Wednesday, September 28, 2011

The Hero of the Story

Posted by: Katie Robinson
I need some reminding as much as anyone of the fact that if the Bible really is the word of God, then it's way bigger than anyone gives it credit for. 

Here's how the story goes. We all know it.

God creates man, man commits cosmic treason and brings death into the world, causing separation between man and God. Boom, the world as we know it now comes to existence, and we are completely screwed.

Everyone knows there is something wrong with the world, so people throughout history have tried to explain the conflict between that fact and the fact that we also have an innate knowledge of our own value. So humankind has created stories to explain it. The thing about stories is that the authors almost always write themselves into the main character - maybe not even in any obvious way, but in some way or another, they are the hero of the story.

Take Pandora's box: the "gods" (really only idealizations of humanity - human in nature, flawed like the rest of us, but with the power any man would fantasize about) created a box to contain all the evil in the world, but Pandora got curious and opened the box, and evil became a permanent fixture in the universe. But curiosity is forgivable - barely even a minor character flaw. This is a story that people would write to explain why the world is bad without having to explain why people are bad.

God's story is different. He is the hero, not us. Sin wasn't a mistake, it was treason. He creates the universe, we destroy it. True, we are uniquely valuable as human beings, but only because he has put his own image inside us. This is his story, not ours.

It could have ended there - he could have completely written us out of his story. But he didn't. Because God is not an idealized picture of a flawed human created by the human mind - he is something else entirely. We did not create God to explain the human condition - God created us with his own character written into us, and then was gracious enough to enlighten us on not only the history of it, but also the plan to get us out of it.

The great part is, he knew how he was going to fix things from the beginning. The world had just collapsed - God had made a perfect world and humans had destroyed it all in a moment. And right at that moment, God stepped in with his plan. He gave his fearful, naked, and wretched man and woman the bad news first: Death, pain, conflict. But then he gave the good news: All of that death and pain and conflict would one day be defeated by a Savior. God had no good news for the serpent. The particular passage is called the Proto Evangelion, or something like "the first gospel".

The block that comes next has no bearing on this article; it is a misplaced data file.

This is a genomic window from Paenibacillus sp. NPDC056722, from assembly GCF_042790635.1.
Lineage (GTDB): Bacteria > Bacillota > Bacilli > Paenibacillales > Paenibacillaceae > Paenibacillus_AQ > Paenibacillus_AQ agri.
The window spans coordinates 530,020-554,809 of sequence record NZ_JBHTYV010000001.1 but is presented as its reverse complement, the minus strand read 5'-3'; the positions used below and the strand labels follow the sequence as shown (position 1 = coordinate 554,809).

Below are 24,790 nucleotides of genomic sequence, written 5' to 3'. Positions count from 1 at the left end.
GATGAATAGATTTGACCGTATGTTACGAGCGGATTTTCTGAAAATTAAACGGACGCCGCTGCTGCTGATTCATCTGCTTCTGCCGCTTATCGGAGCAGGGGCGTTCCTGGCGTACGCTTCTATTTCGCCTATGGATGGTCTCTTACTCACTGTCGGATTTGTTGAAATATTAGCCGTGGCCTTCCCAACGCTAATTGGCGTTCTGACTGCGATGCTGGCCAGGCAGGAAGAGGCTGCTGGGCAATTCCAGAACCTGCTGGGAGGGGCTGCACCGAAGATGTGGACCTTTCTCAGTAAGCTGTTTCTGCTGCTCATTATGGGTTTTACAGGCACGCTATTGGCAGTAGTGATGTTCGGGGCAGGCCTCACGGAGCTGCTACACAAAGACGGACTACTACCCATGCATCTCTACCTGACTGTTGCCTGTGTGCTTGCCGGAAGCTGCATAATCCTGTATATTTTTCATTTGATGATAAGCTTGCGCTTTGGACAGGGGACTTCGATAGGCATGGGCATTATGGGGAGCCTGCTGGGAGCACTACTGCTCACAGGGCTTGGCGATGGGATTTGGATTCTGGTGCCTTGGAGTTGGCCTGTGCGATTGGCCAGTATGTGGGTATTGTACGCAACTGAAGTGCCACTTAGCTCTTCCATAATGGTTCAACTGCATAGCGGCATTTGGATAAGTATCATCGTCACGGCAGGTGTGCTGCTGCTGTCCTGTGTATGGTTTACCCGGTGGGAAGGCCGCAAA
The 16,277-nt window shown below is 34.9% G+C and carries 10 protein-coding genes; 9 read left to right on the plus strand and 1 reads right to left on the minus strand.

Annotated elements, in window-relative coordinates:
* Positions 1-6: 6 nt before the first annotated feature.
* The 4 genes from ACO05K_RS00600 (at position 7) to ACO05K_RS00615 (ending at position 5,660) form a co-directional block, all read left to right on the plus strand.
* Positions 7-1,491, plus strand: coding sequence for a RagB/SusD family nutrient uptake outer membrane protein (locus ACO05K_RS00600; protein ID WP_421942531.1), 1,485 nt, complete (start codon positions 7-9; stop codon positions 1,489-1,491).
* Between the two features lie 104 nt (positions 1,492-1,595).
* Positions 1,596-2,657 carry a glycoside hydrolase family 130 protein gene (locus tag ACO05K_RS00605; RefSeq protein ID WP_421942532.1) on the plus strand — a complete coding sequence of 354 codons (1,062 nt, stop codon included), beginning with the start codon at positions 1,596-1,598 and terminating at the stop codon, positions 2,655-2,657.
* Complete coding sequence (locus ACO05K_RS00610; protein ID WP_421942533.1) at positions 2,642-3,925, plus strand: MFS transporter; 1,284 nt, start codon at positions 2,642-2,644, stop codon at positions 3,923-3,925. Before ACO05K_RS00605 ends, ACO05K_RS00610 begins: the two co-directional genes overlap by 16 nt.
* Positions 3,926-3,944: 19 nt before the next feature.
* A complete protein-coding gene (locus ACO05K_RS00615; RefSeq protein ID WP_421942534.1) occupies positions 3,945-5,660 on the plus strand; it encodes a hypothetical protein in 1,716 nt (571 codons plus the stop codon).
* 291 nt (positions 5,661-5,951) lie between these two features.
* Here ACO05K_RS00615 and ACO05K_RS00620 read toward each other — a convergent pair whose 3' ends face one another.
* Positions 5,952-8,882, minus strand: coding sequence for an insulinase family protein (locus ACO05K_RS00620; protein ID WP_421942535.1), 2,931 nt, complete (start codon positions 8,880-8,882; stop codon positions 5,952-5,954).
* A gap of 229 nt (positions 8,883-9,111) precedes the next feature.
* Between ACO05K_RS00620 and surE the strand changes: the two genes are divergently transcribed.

"I will put enmity between you and the woman, and between your offspring and hers - he will crush your head, and you will strike his heel." Genesis 3:15

And there's the thesis statement of the entire Bible. 

I know it sounds cryptic at first, but what's happening here is that God is setting the stage for the rest of the future of mankind. He is saying to Satan: from here on out, it's going to be me and my people vs. you and your people, but in the end, I am going to win out - my savior will come from the offspring of my beloved you just defeated, and while he will feel death's sting, it will only be as a man crushing the head of a snake after being nipped in the ankle. 

Every single line following is an outworking of this. Looking at the Bible with the big picture in mind makes it read in an entirely different way. From here on out, it's God foretelling the coming of his Savior, and God's people, meanwhile, going head-to-head with their enemies. Cain vs. Abel, Isaac vs. Ishmael, Jacob vs. Esau. Once the descendants of these guys grow into entire nations, familial conflict becomes all-out war. But all of the stories, while they have a particular moral lesson much of the time, are much more than that. 

The book of Ruth is one of my favorites. I'm sure a lot of it has to do with the fact that it presents two strong female leads that God uses in really unconventional and unexpected ways. It is also a spectacular story of God's love and provision. But is it the only time God acted to provide for people who loved him at the time Ruth was written? Of course not. So, why zero in on Ruth's story? Here's why:

"So Boaz took Ruth, and she became his wife, and he went in to her. And the LORD enabled her to conceive, and she gave birth to a son... So they named him Obed. He is the father of Jesse, the father of David." Ruth 4:13,17

Yeah, like THE David - King David. A fact repeated almost verbatim in the Gospels: "Boaz was the father of Obed by Ruth, and Obed the father of Jesse. Jesse was the father of David the king" (Matthew 1:5-6). This story is here in large part because it's one more step in God bringing about his grand design of providing a Savior, his Messiah. One of Jesus' most frequent titles for himself was "the Son of David" to reiterate this fact, to remind people that he was the fulfillment of their history.